This internal demographic factor had effects in exactly the same direction as the China factor. So the world economy experienced the largest ever positive labour shock.
Goodhart and Pradhan say that over the years from 1991 to 2018, the effective labour force for the world’s trading system more than doubled.
Because of the attitude of China and other emerging market countries to running current account surpluses, their rise boosted world savings and depressed world demand.
The internal demographic factor in the West did the same because of the typical pattern of saving and spending across a person’s lifetime.
The peak saving years are the middle ones. In retirement, by contrast, people typically spend in excess of their current income and finance this by running down their accumulated assets.
For the last 40 years, with regard to the growth of the labour force, the developed countries of the world have been in a so-called demographic sweetspot. But as far as the generation of aggregate demand is concerned, this was in fact a demographic sourspot. The age distribution of the population favoured saving over spending.
What of the future? Nowadays, very few people think that we will ever return to the conditions that we once thought of as normal, including decent increases in real incomes and decent levels of real interest rates.
But those of you with an interest in history will know that, since the Industrial Revolution at least, we have been through several different economic eras, each one sharply different from the others. And in each one people have typically believed that the current conditions, no matter how different from what went before, were bound to continue ad infinitum.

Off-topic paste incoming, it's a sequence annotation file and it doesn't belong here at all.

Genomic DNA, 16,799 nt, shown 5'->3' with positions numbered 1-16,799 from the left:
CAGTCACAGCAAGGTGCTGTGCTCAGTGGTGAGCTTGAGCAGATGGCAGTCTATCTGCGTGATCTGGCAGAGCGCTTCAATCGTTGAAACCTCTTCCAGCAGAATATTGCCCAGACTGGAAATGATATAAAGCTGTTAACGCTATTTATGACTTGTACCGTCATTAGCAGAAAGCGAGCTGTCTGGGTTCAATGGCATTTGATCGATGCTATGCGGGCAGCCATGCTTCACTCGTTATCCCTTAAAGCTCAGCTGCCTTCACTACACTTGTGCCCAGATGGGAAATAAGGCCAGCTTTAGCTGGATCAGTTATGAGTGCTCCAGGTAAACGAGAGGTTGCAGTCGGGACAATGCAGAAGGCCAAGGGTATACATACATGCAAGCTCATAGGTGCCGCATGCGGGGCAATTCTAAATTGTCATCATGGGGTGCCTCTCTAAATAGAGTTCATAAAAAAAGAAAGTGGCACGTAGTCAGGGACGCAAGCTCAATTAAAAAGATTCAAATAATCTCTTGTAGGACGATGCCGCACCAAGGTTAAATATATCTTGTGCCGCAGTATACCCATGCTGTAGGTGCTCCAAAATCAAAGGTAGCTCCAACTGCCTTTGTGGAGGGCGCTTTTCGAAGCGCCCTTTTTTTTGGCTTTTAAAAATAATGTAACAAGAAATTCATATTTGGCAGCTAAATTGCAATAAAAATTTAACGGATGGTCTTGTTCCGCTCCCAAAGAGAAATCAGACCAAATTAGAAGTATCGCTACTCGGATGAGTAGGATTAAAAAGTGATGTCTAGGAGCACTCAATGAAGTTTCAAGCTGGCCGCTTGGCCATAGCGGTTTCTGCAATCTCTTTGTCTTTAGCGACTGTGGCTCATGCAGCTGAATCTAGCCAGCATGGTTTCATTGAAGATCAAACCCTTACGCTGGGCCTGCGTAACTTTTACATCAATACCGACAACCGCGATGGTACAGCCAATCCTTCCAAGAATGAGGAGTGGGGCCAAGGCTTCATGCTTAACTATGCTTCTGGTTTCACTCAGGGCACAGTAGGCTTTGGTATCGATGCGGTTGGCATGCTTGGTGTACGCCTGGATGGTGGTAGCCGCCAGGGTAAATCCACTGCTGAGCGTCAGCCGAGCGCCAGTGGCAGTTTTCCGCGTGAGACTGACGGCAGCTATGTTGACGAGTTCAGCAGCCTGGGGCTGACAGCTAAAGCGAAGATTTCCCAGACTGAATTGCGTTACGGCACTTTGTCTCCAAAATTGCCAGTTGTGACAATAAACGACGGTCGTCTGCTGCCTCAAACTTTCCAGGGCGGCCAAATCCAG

Goodhart and Pradhan’s analysis is striking not only for the explanation of past and current trends but also for what it says about the future. They argue we are now at a demographic turning point. In both East and West, populations are ageing rapidly. Many countries, including Japan, Germany and China, are going to experience dramatic drops in the working age population, accompanied by major dissaving by the old and retired. Only continued rapid population growth in Africa and India may stand in the way of a significant shift in global economic conditions.
Global ageing is going to lead to a reversal of many of the things that have come to be regarded as the new normal. Once the Covid crisis is over, during the next few decades there will be an intensifying shortage of labour that will drive up real wages and reduce inequality.
Meanwhile, as this is accompanied by a revival of aggregate demand, there will be upward pressure on inflation and interest rates.
I realise that this vision seems a long way from current reality. And, in my view, you certainly should not anticipate anything like it in the immediate future. Indeed, quite the opposite.
But if you are going to peer into the further future then you must be prepared to see something markedly different from current reality. Goodhart and Pradhan meet this challenge. I suspect that they are on to something.
The world’s ageing population points to a shortage of labour in the coming decades